John Milton

William Hayley, in Essay on Epic Poetry (1782) 64-65.

Apart, and on a sacred hill retir'd,
Beyond all mortal inspiration fir'd,
The mighty MILTON sits — an host around
Of list'ning Angels guard the holy ground;
Amaz'd they see a human form aspire
To grasp with daring hand a Seraph's lyre,
Inly irradiate with celestial beams,
Attempt those high, those soul-subduing themes,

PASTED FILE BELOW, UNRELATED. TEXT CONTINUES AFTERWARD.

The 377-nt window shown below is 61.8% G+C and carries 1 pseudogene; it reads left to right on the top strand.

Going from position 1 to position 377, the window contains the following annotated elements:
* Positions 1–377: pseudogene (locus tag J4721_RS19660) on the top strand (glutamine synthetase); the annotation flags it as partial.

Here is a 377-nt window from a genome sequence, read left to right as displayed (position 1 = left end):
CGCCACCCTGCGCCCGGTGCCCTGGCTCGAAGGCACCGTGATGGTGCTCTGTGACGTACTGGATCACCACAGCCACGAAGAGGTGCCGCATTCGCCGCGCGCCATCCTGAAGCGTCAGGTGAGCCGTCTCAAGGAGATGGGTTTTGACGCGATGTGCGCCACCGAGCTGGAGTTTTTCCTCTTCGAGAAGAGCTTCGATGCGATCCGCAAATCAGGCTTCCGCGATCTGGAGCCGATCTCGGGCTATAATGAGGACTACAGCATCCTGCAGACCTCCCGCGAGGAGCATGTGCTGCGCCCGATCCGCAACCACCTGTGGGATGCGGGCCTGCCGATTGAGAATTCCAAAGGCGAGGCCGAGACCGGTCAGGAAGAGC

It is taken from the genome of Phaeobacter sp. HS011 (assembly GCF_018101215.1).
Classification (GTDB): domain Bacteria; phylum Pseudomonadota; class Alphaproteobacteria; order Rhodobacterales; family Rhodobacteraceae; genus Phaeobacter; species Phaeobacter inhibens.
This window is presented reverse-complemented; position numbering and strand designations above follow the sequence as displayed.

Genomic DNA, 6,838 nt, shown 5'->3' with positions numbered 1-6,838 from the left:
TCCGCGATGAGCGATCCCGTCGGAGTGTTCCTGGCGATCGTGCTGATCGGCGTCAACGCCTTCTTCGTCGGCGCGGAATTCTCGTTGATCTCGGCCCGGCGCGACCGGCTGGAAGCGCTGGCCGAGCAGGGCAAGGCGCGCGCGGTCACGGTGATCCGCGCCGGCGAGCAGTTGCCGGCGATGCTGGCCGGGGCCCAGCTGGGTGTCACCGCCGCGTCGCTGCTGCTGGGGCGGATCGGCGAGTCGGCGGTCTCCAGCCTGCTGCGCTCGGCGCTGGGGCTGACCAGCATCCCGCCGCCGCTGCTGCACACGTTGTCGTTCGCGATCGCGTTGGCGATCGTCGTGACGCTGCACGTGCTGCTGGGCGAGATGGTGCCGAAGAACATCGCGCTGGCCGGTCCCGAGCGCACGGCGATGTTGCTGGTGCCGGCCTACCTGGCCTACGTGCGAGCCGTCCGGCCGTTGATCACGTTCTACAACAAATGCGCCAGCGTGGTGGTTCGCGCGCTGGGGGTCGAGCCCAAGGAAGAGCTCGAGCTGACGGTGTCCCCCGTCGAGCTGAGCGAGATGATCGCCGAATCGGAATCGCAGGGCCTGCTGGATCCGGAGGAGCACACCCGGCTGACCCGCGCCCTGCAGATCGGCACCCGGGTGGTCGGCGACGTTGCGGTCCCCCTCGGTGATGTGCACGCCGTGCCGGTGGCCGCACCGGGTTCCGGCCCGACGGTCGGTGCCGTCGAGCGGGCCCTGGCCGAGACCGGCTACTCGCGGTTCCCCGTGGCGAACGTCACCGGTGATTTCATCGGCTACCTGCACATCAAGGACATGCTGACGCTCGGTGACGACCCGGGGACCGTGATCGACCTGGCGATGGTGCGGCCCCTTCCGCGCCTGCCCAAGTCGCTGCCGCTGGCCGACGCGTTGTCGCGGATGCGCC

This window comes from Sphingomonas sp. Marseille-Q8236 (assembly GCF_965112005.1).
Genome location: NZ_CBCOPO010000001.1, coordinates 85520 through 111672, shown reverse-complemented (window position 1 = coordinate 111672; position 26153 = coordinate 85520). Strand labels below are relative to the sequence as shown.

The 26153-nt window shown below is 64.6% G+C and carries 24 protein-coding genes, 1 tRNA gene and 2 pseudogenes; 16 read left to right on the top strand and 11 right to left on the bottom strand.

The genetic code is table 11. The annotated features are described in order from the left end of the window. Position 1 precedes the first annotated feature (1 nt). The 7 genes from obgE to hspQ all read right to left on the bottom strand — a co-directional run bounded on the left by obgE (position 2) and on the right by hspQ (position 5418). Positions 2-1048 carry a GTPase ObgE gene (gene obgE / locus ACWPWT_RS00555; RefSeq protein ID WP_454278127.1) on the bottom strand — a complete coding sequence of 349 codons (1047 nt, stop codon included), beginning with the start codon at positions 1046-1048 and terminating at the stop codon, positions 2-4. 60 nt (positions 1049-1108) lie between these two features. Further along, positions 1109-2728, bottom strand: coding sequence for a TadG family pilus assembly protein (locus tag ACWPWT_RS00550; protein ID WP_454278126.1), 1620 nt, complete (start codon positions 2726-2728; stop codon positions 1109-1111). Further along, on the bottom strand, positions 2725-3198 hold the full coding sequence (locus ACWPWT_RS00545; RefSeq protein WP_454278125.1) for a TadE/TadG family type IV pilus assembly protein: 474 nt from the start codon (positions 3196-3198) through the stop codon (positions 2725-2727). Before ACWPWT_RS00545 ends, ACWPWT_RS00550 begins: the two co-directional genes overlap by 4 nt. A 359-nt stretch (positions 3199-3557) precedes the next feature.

(Which humbler Denizens of Heaven decline)
And celebrate, with sanctity divine,
The starry field from warring Angels won,
And GOD triumphant in his Victor Son.
Nor less the wonder, and the sweet delight,
His milder scenes and softer notes excite,
When at his bidding Eden's blooming grove
Breathes the rich sweets of Innocence and Love.
With such pure joy as our Forefather knew
When Raphael, heavenly guest, first met his view,
And our glad Sire, within his blissful blower,
Drank the pure converse of th' aetherial Power,
Round the blest Bard his raptur'd audience throng,
And feel their souls imparadis'd in song.